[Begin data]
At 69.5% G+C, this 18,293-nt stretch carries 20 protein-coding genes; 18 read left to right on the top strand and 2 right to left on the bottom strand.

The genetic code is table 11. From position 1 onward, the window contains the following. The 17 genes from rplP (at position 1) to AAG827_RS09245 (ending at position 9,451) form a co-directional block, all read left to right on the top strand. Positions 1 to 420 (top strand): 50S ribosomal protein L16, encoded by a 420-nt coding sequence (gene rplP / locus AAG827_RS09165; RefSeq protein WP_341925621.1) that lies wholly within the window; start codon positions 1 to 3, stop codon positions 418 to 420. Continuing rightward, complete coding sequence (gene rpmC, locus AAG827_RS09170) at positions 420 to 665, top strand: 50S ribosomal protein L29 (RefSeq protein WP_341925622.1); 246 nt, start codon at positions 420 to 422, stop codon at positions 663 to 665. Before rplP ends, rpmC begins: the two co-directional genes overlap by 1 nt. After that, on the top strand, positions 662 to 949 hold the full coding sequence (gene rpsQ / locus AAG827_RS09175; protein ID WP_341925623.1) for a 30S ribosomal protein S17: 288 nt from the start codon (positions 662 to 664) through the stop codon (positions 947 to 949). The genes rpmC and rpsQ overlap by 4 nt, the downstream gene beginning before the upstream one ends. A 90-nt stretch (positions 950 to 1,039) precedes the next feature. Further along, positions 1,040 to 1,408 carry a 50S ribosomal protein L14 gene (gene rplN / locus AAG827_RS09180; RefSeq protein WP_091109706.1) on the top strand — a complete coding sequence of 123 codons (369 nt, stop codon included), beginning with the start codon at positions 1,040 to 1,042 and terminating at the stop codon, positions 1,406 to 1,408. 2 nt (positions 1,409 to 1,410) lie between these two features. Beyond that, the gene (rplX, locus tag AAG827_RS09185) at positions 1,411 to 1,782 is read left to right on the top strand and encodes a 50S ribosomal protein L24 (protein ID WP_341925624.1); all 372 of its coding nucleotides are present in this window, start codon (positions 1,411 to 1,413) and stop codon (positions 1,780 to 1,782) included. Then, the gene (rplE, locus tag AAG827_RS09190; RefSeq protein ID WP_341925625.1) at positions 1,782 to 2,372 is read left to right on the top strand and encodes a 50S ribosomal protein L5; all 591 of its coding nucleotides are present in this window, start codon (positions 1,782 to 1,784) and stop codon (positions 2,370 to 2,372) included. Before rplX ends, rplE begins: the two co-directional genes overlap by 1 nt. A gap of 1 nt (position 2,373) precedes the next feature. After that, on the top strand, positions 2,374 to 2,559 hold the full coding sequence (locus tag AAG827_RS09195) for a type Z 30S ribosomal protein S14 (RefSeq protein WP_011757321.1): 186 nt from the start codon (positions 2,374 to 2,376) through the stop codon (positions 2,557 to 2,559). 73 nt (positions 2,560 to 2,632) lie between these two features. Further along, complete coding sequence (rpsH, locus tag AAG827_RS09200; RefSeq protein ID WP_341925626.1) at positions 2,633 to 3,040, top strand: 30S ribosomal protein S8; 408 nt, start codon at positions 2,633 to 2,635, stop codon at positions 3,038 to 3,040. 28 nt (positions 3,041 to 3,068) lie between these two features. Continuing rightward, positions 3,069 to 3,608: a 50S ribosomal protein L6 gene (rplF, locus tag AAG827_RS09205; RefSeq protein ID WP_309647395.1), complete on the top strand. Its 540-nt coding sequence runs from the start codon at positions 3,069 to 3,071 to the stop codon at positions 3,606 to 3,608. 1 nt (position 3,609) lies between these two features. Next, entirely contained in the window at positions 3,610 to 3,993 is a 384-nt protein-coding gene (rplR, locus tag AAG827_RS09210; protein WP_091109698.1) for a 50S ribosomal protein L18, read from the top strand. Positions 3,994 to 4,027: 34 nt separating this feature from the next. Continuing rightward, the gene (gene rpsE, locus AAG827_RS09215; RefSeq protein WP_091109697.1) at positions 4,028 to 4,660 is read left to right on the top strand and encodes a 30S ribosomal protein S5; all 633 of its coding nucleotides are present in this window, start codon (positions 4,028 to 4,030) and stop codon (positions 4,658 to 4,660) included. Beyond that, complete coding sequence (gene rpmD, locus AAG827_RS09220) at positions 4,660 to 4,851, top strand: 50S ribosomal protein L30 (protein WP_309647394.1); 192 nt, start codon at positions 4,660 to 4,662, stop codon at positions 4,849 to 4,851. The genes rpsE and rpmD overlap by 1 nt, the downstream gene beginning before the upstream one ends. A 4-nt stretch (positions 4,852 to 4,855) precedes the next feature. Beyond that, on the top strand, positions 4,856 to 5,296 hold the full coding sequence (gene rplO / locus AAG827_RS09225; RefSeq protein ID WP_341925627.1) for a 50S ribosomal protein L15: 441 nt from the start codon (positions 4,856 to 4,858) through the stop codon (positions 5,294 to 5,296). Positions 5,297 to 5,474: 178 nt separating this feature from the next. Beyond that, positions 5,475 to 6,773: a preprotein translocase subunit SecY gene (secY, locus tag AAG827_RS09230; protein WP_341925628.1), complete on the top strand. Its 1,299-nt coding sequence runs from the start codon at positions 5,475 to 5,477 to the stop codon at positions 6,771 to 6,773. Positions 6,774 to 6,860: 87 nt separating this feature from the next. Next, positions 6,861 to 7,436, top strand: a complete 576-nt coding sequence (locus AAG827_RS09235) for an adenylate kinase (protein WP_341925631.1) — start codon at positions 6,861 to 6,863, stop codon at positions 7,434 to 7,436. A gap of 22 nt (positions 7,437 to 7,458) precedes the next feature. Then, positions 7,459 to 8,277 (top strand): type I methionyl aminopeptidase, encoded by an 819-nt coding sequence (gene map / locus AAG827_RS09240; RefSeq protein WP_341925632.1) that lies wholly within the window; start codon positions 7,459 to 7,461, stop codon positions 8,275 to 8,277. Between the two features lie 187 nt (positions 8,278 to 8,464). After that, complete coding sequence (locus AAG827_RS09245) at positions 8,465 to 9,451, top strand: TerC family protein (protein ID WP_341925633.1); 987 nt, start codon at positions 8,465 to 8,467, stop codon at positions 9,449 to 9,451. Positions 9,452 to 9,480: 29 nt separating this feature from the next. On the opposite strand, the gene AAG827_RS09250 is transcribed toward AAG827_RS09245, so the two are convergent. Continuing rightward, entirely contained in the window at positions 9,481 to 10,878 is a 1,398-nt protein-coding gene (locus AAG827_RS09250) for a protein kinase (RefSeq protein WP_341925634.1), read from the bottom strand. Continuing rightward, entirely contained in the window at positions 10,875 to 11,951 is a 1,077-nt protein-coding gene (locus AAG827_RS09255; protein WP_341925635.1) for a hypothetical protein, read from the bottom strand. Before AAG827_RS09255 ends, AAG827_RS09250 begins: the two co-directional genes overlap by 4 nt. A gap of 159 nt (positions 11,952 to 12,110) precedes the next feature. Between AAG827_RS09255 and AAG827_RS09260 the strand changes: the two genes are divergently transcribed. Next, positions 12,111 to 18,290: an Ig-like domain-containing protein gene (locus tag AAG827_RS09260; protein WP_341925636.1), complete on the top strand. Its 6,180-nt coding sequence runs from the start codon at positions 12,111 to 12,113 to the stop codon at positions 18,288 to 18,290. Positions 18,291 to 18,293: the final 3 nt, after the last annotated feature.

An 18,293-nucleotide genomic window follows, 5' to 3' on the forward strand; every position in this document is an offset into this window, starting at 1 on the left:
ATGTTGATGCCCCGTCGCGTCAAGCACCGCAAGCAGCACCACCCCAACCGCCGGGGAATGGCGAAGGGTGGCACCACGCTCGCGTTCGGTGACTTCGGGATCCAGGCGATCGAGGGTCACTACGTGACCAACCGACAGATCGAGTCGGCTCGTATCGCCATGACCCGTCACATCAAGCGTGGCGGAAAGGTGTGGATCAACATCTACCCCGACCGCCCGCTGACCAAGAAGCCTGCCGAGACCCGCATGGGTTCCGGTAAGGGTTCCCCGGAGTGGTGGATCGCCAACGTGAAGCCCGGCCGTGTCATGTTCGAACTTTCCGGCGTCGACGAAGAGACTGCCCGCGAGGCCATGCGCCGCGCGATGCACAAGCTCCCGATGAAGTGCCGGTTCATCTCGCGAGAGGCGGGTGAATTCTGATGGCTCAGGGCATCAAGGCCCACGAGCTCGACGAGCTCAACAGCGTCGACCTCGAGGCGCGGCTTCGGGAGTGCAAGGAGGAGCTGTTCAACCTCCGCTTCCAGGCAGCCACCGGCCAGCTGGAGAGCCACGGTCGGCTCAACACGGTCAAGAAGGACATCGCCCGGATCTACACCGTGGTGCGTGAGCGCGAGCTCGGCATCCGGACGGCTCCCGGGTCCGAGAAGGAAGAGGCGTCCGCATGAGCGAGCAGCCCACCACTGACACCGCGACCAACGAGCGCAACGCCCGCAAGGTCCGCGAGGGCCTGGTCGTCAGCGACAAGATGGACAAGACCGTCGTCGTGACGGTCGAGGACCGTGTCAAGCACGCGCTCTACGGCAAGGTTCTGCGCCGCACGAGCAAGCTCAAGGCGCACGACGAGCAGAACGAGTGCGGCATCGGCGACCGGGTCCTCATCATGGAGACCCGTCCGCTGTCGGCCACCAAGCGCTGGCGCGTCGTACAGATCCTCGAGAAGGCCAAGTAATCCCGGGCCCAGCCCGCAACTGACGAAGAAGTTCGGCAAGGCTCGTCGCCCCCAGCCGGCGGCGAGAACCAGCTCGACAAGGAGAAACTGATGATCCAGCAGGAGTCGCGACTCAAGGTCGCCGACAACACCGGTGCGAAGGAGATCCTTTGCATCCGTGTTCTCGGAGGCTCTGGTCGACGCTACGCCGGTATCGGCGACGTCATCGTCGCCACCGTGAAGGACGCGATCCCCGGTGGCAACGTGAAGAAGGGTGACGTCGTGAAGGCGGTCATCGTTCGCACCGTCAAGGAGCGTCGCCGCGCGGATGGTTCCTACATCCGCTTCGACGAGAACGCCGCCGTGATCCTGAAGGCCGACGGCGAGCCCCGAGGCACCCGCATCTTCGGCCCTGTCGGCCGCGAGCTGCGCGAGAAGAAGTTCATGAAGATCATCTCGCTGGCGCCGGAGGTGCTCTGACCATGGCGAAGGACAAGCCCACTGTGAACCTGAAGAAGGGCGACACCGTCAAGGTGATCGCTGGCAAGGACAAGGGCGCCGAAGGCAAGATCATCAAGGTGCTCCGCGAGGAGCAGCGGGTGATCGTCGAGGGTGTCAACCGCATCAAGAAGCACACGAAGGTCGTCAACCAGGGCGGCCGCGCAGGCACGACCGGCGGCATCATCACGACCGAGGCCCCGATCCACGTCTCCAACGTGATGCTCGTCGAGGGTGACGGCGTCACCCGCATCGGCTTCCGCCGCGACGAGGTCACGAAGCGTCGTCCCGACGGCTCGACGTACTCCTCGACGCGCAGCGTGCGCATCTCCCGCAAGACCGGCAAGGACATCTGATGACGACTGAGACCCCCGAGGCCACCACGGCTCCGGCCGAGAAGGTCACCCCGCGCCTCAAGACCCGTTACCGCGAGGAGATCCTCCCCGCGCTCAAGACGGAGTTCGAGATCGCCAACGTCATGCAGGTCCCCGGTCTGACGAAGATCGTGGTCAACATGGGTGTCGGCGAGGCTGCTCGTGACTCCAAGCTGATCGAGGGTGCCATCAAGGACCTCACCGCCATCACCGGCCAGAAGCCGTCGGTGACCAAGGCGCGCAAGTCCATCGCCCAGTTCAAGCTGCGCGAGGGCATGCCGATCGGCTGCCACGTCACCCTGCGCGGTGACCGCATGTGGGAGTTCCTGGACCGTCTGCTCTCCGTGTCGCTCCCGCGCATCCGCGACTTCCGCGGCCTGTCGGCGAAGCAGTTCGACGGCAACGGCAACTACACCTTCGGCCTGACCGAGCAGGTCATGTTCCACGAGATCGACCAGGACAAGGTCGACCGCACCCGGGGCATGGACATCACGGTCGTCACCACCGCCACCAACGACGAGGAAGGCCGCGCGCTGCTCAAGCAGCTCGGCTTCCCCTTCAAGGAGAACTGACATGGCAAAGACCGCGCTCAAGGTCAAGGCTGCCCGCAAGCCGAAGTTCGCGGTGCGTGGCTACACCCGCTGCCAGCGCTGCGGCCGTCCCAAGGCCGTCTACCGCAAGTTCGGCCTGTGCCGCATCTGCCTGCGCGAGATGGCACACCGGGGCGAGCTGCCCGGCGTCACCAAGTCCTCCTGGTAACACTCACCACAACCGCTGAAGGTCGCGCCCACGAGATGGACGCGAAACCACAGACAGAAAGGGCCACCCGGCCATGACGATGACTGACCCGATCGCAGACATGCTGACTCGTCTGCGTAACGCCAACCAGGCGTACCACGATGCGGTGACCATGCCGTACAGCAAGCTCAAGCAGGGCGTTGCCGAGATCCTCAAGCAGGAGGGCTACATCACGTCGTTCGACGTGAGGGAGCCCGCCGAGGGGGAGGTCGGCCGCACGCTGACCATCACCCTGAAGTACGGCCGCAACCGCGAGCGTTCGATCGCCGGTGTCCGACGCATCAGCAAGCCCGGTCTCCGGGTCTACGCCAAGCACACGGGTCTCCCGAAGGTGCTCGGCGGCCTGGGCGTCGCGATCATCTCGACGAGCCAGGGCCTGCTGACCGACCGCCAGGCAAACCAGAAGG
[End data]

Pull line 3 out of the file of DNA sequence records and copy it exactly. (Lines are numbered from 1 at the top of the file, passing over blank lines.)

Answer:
An 18,293-nucleotide genomic window follows, 5' to 3' on the forward strand; every position in this document is an offset into this window, starting at 1 on the left: